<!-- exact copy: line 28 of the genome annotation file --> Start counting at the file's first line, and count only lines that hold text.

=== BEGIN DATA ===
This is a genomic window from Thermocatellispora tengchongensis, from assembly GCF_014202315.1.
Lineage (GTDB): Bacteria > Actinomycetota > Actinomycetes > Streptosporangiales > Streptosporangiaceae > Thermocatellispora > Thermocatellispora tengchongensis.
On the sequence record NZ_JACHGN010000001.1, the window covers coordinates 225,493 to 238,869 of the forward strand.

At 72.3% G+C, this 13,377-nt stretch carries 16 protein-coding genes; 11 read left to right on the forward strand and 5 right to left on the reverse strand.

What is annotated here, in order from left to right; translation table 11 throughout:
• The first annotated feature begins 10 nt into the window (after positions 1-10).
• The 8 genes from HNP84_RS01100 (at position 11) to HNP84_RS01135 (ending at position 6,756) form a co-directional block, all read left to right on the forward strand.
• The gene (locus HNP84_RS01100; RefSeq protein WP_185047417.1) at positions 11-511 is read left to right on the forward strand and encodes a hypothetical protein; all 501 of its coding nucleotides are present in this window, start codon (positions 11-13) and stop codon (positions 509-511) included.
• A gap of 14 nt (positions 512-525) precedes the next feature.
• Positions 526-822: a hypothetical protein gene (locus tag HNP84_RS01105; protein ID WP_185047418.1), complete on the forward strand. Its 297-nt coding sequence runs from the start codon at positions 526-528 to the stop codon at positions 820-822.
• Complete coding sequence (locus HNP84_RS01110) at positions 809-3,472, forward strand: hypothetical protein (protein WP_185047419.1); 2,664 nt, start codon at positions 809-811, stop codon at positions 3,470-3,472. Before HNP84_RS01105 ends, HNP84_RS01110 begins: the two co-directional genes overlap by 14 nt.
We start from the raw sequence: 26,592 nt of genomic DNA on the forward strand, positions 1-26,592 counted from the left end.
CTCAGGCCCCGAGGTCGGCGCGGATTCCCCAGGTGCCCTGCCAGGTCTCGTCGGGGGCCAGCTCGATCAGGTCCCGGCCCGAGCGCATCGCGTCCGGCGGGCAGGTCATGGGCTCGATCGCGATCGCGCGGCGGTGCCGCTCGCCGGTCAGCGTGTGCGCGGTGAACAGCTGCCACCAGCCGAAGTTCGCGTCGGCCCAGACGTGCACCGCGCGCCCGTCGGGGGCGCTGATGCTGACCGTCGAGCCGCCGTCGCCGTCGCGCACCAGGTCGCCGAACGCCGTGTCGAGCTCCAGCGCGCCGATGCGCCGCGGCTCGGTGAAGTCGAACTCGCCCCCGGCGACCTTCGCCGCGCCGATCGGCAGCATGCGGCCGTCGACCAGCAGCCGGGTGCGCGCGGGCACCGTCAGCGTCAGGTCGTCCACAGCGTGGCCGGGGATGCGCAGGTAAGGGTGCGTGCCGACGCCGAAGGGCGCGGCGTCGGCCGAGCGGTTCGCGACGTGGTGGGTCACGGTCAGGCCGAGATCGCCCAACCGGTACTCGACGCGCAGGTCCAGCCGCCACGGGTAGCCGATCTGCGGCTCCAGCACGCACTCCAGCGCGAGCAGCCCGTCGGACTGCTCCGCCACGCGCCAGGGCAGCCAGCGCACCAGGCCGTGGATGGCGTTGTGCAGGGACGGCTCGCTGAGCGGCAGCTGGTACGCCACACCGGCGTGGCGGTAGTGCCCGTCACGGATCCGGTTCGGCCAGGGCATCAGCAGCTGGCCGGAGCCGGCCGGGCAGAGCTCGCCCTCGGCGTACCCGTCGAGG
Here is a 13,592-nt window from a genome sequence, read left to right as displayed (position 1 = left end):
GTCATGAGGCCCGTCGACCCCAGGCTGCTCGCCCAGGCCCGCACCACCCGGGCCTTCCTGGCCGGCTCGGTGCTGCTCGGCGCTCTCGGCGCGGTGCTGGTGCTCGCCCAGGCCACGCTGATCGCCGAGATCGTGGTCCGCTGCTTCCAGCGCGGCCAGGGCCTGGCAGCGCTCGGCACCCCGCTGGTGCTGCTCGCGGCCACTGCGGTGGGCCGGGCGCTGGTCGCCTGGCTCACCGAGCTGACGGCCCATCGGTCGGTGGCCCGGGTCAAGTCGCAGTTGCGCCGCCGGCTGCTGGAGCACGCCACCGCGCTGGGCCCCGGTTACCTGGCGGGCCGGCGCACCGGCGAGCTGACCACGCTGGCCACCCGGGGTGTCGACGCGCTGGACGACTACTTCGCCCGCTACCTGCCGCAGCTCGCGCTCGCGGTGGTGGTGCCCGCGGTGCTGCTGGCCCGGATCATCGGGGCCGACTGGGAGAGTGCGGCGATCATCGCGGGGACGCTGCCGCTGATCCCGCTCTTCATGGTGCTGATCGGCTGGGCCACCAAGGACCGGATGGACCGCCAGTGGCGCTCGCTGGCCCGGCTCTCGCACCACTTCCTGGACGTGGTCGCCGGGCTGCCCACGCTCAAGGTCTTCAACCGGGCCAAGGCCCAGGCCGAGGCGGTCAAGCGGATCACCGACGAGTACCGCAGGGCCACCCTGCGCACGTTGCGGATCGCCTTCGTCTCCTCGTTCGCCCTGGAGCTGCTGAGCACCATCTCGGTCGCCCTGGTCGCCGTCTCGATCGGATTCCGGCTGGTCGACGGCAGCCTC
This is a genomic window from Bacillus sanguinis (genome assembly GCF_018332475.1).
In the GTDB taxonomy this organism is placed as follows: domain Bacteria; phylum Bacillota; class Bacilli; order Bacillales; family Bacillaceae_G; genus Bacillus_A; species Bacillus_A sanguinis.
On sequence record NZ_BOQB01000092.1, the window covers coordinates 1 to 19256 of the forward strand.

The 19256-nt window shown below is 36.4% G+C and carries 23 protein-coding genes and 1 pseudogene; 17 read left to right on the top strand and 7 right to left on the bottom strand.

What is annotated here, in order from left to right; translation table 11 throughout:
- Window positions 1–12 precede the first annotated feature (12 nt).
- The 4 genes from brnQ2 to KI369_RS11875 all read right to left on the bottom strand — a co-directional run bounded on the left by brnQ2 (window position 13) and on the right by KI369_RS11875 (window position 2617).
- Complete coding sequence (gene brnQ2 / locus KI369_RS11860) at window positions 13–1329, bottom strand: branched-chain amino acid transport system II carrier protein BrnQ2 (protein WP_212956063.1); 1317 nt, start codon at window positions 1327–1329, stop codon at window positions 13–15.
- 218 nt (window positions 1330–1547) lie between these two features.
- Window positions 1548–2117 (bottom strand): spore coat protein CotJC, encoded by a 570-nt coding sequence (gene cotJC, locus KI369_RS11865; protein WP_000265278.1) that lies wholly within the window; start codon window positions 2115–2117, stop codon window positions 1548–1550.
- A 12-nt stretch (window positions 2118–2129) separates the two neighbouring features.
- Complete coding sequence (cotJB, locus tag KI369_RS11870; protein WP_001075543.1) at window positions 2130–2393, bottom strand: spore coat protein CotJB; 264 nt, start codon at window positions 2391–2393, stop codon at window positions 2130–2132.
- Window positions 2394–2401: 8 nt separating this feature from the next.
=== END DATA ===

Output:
- Window positions 2394–2401: 8 nt separating this feature from the next.